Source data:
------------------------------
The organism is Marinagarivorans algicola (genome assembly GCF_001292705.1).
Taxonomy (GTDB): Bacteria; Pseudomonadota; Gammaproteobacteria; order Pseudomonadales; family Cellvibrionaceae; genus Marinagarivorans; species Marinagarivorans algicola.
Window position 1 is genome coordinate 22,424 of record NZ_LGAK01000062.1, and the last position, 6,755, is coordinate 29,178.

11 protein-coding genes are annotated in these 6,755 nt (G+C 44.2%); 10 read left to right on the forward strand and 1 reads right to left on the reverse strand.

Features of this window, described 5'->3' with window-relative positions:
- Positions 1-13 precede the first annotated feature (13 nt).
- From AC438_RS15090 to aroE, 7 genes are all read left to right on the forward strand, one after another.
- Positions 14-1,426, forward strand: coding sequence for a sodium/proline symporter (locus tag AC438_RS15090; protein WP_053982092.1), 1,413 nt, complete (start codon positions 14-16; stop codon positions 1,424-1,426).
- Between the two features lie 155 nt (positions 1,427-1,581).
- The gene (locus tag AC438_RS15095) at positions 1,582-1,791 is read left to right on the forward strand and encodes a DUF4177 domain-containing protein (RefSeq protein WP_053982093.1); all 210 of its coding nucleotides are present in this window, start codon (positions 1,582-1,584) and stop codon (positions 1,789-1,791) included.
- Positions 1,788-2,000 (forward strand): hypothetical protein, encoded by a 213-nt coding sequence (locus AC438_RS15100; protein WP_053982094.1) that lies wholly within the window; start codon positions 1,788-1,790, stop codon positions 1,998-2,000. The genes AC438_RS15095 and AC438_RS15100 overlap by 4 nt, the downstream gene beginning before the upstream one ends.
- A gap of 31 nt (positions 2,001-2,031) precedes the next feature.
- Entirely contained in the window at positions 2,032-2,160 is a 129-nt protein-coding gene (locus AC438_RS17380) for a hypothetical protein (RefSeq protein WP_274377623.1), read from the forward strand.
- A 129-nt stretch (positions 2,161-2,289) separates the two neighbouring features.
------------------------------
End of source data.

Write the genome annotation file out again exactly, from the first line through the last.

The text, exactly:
The organism is Marinagarivorans algicola (genome assembly GCF_001292705.1).
Taxonomy (GTDB): Bacteria; Pseudomonadota; Gammaproteobacteria; order Pseudomonadales; family Cellvibrionaceae; genus Marinagarivorans; species Marinagarivorans algicola.
Window position 1 is genome coordinate 22,424 of record NZ_LGAK01000062.1, and the last position, 6,755, is coordinate 29,178.

11 protein-coding genes are annotated in these 6,755 nt (G+C 44.2%); 10 read left to right on the forward strand and 1 reads right to left on the reverse strand.

Features of this window, described 5'->3' with window-relative positions:
- Positions 1-13 precede the first annotated feature (13 nt).
- From AC438_RS15090 to aroE, 7 genes are all read left to right on the forward strand, one after another.
- Positions 14-1,426, forward strand: coding sequence for a sodium/proline symporter (locus tag AC438_RS15090; protein WP_053982092.1), 1,413 nt, complete (start codon positions 14-16; stop codon positions 1,424-1,426).
- Between the two features lie 155 nt (positions 1,427-1,581).
- The gene (locus tag AC438_RS15095) at positions 1,582-1,791 is read left to right on the forward strand and encodes a DUF4177 domain-containing protein (RefSeq protein WP_053982093.1); all 210 of its coding nucleotides are present in this window, start codon (positions 1,582-1,584) and stop codon (positions 1,789-1,791) included.
- Positions 1,788-2,000 (forward strand): hypothetical protein, encoded by a 213-nt coding sequence (locus AC438_RS15100; protein WP_053982094.1) that lies wholly within the window; start codon positions 1,788-1,790, stop codon positions 1,998-2,000. The genes AC438_RS15095 and AC438_RS15100 overlap by 4 nt, the downstream gene beginning before the upstream one ends.
- A gap of 31 nt (positions 2,001-2,031) precedes the next feature.
- Entirely contained in the window at positions 2,032-2,160 is a 129-nt protein-coding gene (locus AC438_RS17380) for a hypothetical protein (RefSeq protein WP_274377623.1), read from the forward strand.
- A 129-nt stretch (positions 2,161-2,289) separates the two neighbouring features.